Although I didn’t take PTO or sick leave for my dog, I seriously considered it earlier this week. One of my girls was feeling under the weather. And it made me wonder how many people take sick leave for their dogs. After all, if we consider them family members as most of us do, why shouldn’t we?
The U.S. Department of Commerce would probably not be supportive. Their definition of “family member” includes spouses, children, spouse’s parents, parents, brothers, sisters and their spouses and “anyone related by blood or affinity whose close relationship with the employee’s the equivalent of a family member.”
Do you think your dog should be included in that definition? As I struggled with the question as to whether to take time off for my sick dog, I realized how torn I was. My dogs are dependent on me and when they are ill, it is my responsibility to nurse and care for them.
A Revealing Study
A new study in the UK showed that 81% of Britain’s owners would risk their jobs and call in sick if Fido was feeling unwell. What was revealing in this study was that only 69% of people would call in sick if they themselves were feeling ill!
Property, Custody and Visitation
It also made me think about dogs during divorce and the evolving body of law concerning custody of pets and the division of marital property. After all, most people consider their dog a family member and when they are not well and are at home alone it is difficult to concentrate. Courts have been involved in “custody” and “visitation” rights.
Courts have been involved in “custody” and “visitation” rights. But though you may feel strongly that your dog is a “family member” the bottom line is that most courts will consider them “property.” Typically, if your dog is wrongly killed or harmed, most courts will only award “fair market value.”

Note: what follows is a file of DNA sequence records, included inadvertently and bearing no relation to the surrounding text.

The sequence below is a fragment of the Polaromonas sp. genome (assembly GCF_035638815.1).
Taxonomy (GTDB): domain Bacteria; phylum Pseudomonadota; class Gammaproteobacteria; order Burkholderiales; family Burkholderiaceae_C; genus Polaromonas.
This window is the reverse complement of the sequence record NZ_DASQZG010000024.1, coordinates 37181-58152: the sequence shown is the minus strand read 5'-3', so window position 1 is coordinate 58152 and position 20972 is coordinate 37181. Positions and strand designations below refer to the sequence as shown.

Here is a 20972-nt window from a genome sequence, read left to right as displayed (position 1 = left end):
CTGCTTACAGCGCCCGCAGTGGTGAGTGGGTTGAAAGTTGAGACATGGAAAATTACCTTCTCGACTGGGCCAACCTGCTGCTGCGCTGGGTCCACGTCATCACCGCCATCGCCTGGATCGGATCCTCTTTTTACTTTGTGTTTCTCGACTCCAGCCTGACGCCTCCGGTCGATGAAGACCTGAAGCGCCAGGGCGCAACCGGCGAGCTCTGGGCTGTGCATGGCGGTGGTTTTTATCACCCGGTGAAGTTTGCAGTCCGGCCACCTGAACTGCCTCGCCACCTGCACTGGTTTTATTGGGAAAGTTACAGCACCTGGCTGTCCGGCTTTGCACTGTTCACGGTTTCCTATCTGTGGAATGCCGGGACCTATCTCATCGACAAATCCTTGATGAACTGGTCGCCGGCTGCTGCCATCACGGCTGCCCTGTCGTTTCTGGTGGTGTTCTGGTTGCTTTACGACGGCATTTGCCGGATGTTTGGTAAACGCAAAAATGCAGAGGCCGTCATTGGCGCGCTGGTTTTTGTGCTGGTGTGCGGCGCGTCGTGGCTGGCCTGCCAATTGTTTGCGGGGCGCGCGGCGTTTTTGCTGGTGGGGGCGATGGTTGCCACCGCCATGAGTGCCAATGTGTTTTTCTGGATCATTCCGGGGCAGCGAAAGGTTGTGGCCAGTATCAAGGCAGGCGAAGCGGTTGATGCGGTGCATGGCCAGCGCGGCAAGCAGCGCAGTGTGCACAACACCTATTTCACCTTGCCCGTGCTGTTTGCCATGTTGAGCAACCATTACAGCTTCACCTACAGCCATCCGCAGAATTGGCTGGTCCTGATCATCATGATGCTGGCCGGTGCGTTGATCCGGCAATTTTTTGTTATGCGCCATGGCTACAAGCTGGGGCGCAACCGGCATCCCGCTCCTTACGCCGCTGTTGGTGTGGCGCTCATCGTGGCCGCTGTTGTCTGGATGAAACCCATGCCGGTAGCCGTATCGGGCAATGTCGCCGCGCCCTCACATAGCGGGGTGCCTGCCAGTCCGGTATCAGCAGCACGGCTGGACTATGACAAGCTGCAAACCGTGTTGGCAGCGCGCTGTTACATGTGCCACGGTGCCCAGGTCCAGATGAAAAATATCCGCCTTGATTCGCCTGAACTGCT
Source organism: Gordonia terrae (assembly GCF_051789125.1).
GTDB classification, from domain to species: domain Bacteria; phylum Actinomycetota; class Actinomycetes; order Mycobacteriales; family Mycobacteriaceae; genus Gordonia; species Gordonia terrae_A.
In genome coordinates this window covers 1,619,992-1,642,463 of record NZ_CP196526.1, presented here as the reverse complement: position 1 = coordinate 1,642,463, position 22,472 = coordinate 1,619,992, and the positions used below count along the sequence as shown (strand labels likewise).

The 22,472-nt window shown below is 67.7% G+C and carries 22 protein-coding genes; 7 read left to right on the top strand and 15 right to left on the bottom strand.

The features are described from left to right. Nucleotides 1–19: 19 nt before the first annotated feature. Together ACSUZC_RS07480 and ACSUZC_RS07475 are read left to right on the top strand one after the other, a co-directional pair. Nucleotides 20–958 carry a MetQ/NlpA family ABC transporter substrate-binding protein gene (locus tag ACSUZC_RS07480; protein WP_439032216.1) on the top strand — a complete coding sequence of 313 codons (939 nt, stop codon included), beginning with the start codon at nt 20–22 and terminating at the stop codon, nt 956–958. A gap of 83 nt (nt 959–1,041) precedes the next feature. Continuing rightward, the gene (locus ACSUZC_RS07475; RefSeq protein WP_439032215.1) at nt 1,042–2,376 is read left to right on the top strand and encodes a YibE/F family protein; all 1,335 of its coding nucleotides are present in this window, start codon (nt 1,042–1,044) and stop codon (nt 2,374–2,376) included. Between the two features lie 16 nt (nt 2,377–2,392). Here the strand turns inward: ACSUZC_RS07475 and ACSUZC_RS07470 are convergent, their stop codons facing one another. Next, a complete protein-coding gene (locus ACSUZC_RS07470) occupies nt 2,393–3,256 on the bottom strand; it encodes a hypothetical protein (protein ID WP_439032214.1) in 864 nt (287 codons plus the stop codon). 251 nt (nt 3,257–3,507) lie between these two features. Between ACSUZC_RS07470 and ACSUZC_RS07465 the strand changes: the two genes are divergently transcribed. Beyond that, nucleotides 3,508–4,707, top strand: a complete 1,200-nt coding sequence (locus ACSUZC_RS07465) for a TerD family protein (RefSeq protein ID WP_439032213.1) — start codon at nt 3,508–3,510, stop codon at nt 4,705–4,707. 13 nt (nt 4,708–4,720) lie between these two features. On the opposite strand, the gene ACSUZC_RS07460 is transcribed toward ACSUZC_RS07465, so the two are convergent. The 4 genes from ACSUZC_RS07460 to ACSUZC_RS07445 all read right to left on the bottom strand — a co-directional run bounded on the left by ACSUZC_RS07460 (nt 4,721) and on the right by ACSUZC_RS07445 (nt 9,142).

Change Is Hard
Both of these thoughts highlight the changes, relatively recent changes actually, in the way that we think about our pets. Jon Katz writes eloquently about these changes in “The New Work Of Dogs: Tending To Life, Love and Family.” Katz portrays a number of dogs and owners whom he has come to know in his neighborhood, a rather upscale suburb in New Jersey. He wonders at one point about the toll on our dog’s psyche that fulfilling the role of primary companion and friend may be taking. Previous jobs that dogs have had are no long available to them. There is not much need for sled dogs, and though dogs are still used in herding, most herding dogs are unemployed. If dogs evolved to fulfill the needs of hunters and shepherds, dogs may be evolving in some ways now to fulfill the emotional needs of a society that is becoming more fragmented.
I wonder what these changes might be. Do you have any stories about custody battles or shared custody arrangements concerning dogs? Have you ever called in sick because your dog had to go to the vet or was ill? What changes do you think we might see in our dogs because of their new jobs providing emotional support as our best buddies and companions?